Scoliosis and its treatments hinder proper personality and identity development and disturb the development of body image. Psychopathological symptoms such as depression and neuroticism occur more often in chronically ill patients in adolescence than in healthy populations [1113]. Bengtsson et al [14] found that psychopathological symptoms such as emotional hypersensitivity, dysphoric mood and aggressive behaviour may occur in patients with scoliosis.

An analysis of the literature shows that potential differences in the health-related quality of life between patients with adolescent idiopathic scoliosis treated operatively or conservatively have not been well explored, and the results of studies on this problem remain ambiguous [7,1518]. Until now, attempts to assess the negative influence of conservative treatment on the condition of patients were usually carried out using general methods that did not take into account specific requirements related to using a brace [1,7,1921]. Little attention has been paid to stress levels related to trunk deformations such as a rib hump, asymmetrical shoulders, waist and chest, or the degree of kyphosis, in patients treated using various methods [8,22]. There also limited data on the prevalence of such personality traits as the level of self-criticism, extra-introversion or the severity of self-reported psychopathological symptoms such as mania and paranoia in adolescents with scoliosis [1113].

The majority of the research in this area has investigated long-term outcomes after brace or surgical treatment [4,21,23,24]. The aim of this study was to determine whether short-term differences exist in psychopathological symptoms between female adolescents with scoliosis treated surgically or conservatively, since it has been proven that even a treatment period as short as 3 months might negatively affect a patients’ health-related quality of life (HRQoL) [1,19]. Ugwonali et al. [20] and Matsunaga et al. [25] studied the effects of conservative treatment over an even shorter time span – a 4-week observation period from the start of treatment.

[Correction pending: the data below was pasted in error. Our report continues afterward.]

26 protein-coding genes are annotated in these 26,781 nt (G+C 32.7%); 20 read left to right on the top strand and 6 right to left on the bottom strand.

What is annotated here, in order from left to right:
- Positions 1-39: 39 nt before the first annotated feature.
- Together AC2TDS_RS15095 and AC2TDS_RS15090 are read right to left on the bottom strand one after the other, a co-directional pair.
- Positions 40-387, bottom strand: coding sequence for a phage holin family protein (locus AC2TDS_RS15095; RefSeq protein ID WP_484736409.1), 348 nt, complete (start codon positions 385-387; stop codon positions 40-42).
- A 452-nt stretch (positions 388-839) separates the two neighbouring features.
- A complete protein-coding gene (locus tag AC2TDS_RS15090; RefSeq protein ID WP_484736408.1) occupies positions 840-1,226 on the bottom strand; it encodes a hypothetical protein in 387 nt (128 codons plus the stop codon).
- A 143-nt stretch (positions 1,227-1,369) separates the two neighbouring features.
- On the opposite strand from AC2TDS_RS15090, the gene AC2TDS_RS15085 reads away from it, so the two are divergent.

This cross-sectional study consists of 2 parts. The aim of the first part of the study was to compare stress levels related to trunk deformation and the use of an orthopaedic brace in patients treated conservatively, as well as in patients treated operatively with thoracoplasty, who for 12 weeks wore a brace to stabilize the chest after surgery. In the second part of the study we analysed the personality characteristics of adolescents with idiopathic scoliosis after brace or surgical treatment, compared to healthy controls.